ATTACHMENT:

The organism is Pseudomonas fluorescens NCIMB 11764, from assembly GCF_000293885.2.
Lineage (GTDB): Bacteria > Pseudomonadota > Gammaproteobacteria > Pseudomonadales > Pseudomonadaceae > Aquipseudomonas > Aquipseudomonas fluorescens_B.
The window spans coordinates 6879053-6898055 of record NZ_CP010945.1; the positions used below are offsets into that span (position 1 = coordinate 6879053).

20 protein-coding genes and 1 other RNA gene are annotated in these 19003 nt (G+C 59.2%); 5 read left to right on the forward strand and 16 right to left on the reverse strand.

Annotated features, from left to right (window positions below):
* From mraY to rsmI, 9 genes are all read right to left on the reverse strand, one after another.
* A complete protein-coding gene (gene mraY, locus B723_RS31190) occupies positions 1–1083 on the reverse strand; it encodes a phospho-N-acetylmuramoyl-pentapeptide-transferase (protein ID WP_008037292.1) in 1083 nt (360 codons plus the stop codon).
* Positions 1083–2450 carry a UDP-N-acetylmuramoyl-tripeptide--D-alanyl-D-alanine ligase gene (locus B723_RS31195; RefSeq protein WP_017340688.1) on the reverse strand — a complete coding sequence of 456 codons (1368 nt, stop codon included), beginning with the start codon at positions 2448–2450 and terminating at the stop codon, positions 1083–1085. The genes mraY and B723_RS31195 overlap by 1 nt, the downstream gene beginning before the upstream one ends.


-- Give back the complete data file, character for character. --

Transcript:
The organism is Pseudomonas fluorescens NCIMB 11764, from assembly GCF_000293885.2.
Lineage (GTDB): Bacteria > Pseudomonadota > Gammaproteobacteria > Pseudomonadales > Pseudomonadaceae > Aquipseudomonas > Aquipseudomonas fluorescens_B.
The window spans coordinates 6879053-6898055 of record NZ_CP010945.1; the positions used below are offsets into that span (position 1 = coordinate 6879053).

20 protein-coding genes and 1 other RNA gene are annotated in these 19003 nt (G+C 59.2%); 5 read left to right on the forward strand and 16 right to left on the reverse strand.

Annotated features, from left to right (window positions below):
* From mraY to rsmI, 9 genes are all read right to left on the reverse strand, one after another.
* A complete protein-coding gene (gene mraY, locus B723_RS31190) occupies positions 1–1083 on the reverse strand; it encodes a phospho-N-acetylmuramoyl-pentapeptide-transferase (protein ID WP_008037292.1) in 1083 nt (360 codons plus the stop codon).
* Positions 1083–2450 carry a UDP-N-acetylmuramoyl-tripeptide--D-alanyl-D-alanine ligase gene (locus B723_RS31195; RefSeq protein WP_017340688.1) on the reverse strand — a complete coding sequence of 456 codons (1368 nt, stop codon included), beginning with the start codon at positions 2448–2450 and terminating at the stop codon, positions 1083–1085. The genes mraY and B723_RS31195 overlap by 1 nt, the downstream gene beginning before the upstream one ends.